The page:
This makes India a good place to visit as the people you meet are open and welcoming, tolerant of one's quirks and differences, curious in a good way and ready to become friends. I've stated this in previous posts, but to me, visiting India is more about meeting people than it is about seeing great sights. And this time, even more than on previous visits, that fact is reflected in the photos I took. Yes, I also photographed temples and other sights and aspects, but 90% of the photos I took are portraits. Indians in general are happy to be photographed, all you need is ask. I asked pilgrims and priests, families on the beach, passers-by on the street. Sometimes, I didn't even need to ask as some, mainly youngsters, happily volunteered. The result is an eclectic mix of people from all walks of life.

On the last two visits to India I had chiefly taken colour polaroid films with me, but each time I was unhappy with the resulting  exposures as most of them were discoloured - whether by the heat or by the airport x-ray machines, I don't know, but I found the resulting red discolouration more than just a bit distracting (see my earlier post here). Thus, this time around, I packed but one colour film and seven black and white films, including Impossible Project's new Pigeonhole film with its round border, which I found perfect for portrait photography. This decision paid off as I came back with many more worthwhile polaroids than I did on previous trips.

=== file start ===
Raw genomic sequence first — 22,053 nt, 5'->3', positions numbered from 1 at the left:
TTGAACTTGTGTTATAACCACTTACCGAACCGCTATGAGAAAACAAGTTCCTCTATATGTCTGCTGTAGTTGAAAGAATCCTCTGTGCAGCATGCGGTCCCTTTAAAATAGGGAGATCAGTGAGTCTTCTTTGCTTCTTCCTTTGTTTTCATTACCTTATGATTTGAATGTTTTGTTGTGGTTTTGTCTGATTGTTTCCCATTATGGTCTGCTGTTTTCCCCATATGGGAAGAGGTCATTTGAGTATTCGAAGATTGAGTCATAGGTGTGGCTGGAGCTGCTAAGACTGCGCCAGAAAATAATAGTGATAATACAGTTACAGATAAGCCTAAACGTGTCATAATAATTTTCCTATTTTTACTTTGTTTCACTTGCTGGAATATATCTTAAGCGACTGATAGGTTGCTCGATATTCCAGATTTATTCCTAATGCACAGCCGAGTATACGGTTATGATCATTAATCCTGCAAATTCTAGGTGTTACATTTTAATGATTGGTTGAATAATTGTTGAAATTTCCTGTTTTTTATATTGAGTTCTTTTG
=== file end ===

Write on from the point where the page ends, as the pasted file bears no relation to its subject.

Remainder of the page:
I put together a selection of the best instant photographs, focusing on the portraits, under the title: I Wonder If I Know Him Now: Faces of India 2014. I have yet to develop a series of Holga films which will follow later, which, together with a selection of digital photos, will focus on other aspects of the visit.


Finally: the title of this blog post and of the set is based on a poem by the Kolkatan writer and artist Rabindranath Tagore:

I wonder if I know him

I wonder if I know him
In whose speech is my voice,
In whose movement is my being,
Whose skill is in my lines,
Whose melody is in my songs
In joy and sorrow. 

I thought he was chained within me,
Contained by tears and laughter,
Work and play. 

I thought he was my very self
Coming to an end with my death.
Why then in a flood of joy do I feel him
In the sight and touch of my beloved? 

This ‘I’ beyond self I found
On the shores of the shining sea.
Therefore I know
This ‘I’ is not imprisoned within my bounds. 

Losing myself, I find him
Beyond the borders of time and space.
Through the Ages
I come to know his Shining Self
In the life of the seeker,
In the voice of the poet. 

From the dark clouds pour the rains.
I sit and think:
Bearing so many forms, so many names,
I come down, crossing the threshold
Of countless births and deaths. 

The Supreme undivided, complete in himself,
Embracing past and present,
Dwells in Man.

Within Him I shall find myself –
The ‘I’ that reaches everywhere.

(Translated by William Radice)